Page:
Guy Elgat at IAI News:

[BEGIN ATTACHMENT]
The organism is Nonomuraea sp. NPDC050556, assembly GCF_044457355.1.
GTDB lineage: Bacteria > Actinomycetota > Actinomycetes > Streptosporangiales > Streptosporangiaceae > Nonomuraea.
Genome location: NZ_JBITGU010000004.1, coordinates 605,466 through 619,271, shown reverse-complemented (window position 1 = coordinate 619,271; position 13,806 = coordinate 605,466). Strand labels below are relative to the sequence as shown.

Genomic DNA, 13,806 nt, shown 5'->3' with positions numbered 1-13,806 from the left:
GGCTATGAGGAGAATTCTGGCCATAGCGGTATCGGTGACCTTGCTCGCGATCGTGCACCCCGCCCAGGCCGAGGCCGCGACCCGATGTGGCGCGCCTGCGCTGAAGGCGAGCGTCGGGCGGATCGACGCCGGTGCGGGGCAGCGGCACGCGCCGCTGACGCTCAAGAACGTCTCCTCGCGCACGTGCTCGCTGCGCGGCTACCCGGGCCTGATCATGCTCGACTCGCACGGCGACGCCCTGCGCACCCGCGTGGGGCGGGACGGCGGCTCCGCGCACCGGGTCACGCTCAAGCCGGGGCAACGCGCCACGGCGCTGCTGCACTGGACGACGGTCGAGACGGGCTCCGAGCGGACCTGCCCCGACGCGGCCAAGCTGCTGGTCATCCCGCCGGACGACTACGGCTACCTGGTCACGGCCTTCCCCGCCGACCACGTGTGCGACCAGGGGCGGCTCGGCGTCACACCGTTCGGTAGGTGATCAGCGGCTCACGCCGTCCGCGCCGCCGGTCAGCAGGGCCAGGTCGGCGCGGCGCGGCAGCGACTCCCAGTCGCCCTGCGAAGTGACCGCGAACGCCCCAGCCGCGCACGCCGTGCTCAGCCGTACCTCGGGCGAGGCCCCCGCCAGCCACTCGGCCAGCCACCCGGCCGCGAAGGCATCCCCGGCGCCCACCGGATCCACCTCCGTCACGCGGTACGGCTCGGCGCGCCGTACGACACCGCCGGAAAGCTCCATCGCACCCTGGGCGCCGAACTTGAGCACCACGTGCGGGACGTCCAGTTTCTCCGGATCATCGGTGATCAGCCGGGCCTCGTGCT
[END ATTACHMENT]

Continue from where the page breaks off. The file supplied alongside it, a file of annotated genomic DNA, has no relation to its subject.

Should one be altruistic and act for the sake of others, even at a cost to oneself? Should one’s actions be free of any egoistic motivations? Is selflessness a virtue one ought to strive for and cultivate? To many of us the answer to such questions is so self-evident that even raising them would appear to be either a sign of moral obtuseness or an infantile attempt at provocation. For Friedrich Nietzsche, the 19th Century “immoralist” German philosopher, however, the answer to these questions was by no means straightforward and unequivocal. Rather, he believed that altruism and selflessness are neither virtues to be unconditionally pursued and celebrated nor obligations grounded in absolute morality. Moreover, he thought that other-regard (regard for others) is something to be practiced, if at all, with care and moderation; indeed, in some cases selflessness could pose a great danger or even be a sign of deep existential malaise.